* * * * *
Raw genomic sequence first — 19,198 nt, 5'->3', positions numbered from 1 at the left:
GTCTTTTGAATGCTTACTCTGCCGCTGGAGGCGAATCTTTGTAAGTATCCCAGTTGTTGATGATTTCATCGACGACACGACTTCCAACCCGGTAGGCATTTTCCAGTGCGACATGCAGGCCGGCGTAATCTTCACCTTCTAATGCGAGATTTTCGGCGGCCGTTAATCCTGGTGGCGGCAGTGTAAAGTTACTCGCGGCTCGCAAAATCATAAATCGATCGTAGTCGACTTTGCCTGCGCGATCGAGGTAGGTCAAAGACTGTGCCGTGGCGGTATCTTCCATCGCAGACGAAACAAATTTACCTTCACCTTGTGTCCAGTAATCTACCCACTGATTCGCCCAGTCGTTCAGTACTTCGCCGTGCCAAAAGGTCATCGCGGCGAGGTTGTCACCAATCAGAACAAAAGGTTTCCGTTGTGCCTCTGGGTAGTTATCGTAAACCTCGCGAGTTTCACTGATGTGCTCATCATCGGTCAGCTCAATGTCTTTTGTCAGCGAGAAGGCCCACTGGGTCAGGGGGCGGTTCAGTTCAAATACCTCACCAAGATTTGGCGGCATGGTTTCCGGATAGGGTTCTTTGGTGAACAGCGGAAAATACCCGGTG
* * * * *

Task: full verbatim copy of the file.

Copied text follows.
Raw genomic sequence first — 19,198 nt, 5'->3', positions numbered from 1 at the left:
GTCTTTTGAATGCTTACTCTGCCGCTGGAGGCGAATCTTTGTAAGTATCCCAGTTGTTGATGATTTCATCGACGACACGACTTCCAACCCGGTAGGCATTTTCCAGTGCGACATGCAGGCCGGCGTAATCTTCACCTTCTAATGCGAGATTTTCGGCGGCCGTTAATCCTGGTGGCGGCAGTGTAAAGTTACTCGCGGCTCGCAAAATCATAAATCGATCGTAGTCGACTTTGCCTGCGCGATCGAGGTAGGTCAAAGACTGTGCCGTGGCGGTATCTTCCATCGCAGACGAAACAAATTTACCTTCACCTTGTGTCCAGTAATCTACCCACTGATTCGCCCAGTCGTTCAGTACTTCGCCGTGCCAAAAGGTCATCGCGGCGAGGTTGTCACCAATCAGAACAAAAGGTTTCCGTTGTGCCTCTGGGTAGTTATCGTAAACCTCGCGAGTTTCACTGATGTGCTCATCATCGGTCAGCTCAATGTCTTTTGTCAGCGAGAAGGCCCACTGGGTCAGGGGGCGGTTCAGTTCAAATACCTCACCAAGATTTGGCGGCATGGTTTCCGGATAGGGTTCTTTGGTGAACAGCGGAAAATACCCGGTG